Abengoa is one of the world’s top builders of power lines transporting energy across Latin America and a top engineering and construction business, making large renewable-energy power plants in places from Kansas to the United Kingdom.

Additionally, on March 28, 2016, Abengoa S.A., the parent company of the debtors, and approximately twenty affiliated Spanish companies (the “Chapter 15 Debtors”), filed petitions for relief under chapter 15 of the Bankruptcy Code in this Court.

Debtors’ Utilities Motion

The furnishing of utilities to the Abengoa Debtors will become an issue of import in this case.  According to the Declaration of William H. Runge, III in support of the Abengoa Debtors’ first day pleadings:

Uninterrupted Utility Services are essential to the Debtors’ business operations during the pendency of these cases. Should any Utility Company alter, refuse or discontinue service, even for a brief period, the Debtors’ business operations could be severely disrupted, and such disruption would jeopardize the Debtors’ efforts. It is essential that the Utility Services continue uninterrupted.

Along these lines, at the first day hearing, the Debtors obtained an interim utilities order, which among other things approved: (i) the Debtors’ proposed form of adequate assurance, (ii) establishing procedures for resolving objections by utility companies, (iii) prohibiting utility companies from disconnecting service, and (iv) scheduling a final hearing.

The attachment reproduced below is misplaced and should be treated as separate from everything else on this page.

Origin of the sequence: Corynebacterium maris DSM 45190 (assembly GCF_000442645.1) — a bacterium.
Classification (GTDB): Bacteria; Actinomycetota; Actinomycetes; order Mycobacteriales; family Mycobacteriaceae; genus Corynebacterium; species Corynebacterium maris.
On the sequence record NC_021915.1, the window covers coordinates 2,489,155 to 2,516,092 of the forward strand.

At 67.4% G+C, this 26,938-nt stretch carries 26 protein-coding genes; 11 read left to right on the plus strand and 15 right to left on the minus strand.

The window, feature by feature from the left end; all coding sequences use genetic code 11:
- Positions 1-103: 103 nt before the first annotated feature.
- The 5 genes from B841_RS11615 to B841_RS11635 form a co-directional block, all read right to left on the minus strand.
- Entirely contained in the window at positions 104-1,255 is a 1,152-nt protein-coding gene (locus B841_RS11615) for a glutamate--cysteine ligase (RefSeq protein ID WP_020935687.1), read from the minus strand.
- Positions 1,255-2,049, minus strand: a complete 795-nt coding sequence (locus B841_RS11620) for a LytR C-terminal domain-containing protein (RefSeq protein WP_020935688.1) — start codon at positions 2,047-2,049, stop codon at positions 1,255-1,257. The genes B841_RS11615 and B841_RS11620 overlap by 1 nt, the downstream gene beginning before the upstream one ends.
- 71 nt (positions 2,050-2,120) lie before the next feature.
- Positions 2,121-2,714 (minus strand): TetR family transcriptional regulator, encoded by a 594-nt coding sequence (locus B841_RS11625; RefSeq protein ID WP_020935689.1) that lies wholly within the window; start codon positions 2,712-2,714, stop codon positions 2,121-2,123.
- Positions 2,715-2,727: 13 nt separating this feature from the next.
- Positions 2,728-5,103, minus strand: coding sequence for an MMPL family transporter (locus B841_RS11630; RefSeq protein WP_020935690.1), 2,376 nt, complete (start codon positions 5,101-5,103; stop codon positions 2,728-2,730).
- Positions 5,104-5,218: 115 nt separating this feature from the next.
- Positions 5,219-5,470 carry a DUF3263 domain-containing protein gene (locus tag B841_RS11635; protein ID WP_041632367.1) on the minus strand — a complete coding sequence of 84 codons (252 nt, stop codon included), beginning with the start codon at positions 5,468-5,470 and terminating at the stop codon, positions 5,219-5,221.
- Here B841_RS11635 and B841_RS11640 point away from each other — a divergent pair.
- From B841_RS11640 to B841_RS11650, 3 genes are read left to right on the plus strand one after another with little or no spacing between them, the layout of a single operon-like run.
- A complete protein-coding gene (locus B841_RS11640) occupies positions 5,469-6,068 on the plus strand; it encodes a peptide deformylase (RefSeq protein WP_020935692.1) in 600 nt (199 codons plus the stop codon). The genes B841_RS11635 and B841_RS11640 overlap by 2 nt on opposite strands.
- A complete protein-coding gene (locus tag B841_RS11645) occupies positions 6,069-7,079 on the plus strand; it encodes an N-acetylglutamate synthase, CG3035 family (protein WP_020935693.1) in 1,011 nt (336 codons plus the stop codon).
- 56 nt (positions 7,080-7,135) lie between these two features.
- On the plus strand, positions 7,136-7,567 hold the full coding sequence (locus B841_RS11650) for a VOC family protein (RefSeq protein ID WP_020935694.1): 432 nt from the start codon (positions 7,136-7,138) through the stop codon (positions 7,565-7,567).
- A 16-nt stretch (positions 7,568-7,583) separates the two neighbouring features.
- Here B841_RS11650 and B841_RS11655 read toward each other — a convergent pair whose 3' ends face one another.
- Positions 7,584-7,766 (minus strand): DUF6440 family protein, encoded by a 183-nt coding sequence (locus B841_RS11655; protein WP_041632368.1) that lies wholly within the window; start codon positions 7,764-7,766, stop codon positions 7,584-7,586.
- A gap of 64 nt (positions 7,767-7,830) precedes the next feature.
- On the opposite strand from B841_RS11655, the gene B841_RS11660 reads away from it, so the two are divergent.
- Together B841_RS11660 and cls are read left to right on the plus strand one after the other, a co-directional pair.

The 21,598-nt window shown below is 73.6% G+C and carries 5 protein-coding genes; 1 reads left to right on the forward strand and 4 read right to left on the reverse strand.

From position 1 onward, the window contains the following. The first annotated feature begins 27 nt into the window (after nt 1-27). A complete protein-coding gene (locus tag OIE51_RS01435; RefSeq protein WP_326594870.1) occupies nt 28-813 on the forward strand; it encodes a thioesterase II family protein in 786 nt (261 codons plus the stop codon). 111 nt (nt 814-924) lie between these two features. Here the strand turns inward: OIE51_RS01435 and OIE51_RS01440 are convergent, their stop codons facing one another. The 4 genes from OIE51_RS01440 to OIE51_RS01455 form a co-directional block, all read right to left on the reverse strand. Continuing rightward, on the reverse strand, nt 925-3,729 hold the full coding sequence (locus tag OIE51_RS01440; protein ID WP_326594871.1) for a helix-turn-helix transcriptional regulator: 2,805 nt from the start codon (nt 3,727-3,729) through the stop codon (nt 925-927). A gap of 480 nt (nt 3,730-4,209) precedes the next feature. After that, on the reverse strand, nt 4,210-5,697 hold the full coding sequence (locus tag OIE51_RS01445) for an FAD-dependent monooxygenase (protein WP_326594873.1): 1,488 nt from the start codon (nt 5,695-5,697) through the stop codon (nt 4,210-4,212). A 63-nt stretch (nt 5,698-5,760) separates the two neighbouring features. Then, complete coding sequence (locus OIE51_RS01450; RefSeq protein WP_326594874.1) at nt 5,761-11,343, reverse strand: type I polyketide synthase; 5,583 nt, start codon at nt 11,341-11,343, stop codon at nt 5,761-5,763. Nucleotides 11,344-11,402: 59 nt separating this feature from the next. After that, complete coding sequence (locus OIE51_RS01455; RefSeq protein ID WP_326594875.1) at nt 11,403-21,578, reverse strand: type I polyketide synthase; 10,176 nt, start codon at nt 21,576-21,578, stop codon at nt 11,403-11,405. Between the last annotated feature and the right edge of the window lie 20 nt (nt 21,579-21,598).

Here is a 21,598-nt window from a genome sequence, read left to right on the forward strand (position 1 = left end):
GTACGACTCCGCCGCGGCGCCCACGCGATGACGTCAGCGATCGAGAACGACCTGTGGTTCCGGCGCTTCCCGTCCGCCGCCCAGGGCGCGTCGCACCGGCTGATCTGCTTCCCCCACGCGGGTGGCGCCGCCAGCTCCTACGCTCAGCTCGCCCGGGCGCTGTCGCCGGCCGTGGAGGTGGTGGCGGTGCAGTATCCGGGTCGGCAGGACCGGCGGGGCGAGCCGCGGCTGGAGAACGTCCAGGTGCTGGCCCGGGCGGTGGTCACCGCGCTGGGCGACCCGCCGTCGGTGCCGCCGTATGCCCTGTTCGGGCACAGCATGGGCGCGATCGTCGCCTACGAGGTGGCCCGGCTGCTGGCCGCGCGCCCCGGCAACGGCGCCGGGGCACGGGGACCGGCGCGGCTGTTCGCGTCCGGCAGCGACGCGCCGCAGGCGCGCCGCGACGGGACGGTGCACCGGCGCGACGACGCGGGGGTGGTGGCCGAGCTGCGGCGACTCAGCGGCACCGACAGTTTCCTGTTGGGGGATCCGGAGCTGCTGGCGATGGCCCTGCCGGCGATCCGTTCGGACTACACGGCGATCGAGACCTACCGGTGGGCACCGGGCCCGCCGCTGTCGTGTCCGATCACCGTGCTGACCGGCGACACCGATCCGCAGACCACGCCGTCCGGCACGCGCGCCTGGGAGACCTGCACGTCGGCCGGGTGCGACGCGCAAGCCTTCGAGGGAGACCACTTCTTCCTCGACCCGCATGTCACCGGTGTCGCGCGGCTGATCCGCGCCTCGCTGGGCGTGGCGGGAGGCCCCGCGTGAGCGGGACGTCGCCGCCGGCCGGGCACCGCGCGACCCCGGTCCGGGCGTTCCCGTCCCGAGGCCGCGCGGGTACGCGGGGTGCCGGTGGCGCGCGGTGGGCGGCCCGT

Under the interim utilities order, a final hearing on the Debtors’ utility motion is April 27th at 10:00 a.m., and the objection deadline is 7 days prior.

Carl D. Neff is a partner with the law firm of Fox Rothschild LLP.  Carl is admitted in Delaware and regularly practices before the United States Bankruptcy Court for the District of Delaware. You can reach Carl at (302) 622-4272.



In a recent decision in the Distributed Energy Systems bankruptcy ("DES" or "Debtors"),  the Honorable Kevin Gross of the United States Bankruptcy Court for the District of Delaware provided a concise discussion of what is required for a debtor to assume and assign an executory contract.  DES filed a motion seeking to assume and assign contracts with ePower and Vestas Wind Systems to CB Wind Acquisition Corp ("CB Wind").  CB Wind previously purchased all of Debtors’ assets. Due to what Debtors’ termed a "scrivener’s error,"  the ePower and Vestas contracts were not included in the schedules to the original asset purchase agreement.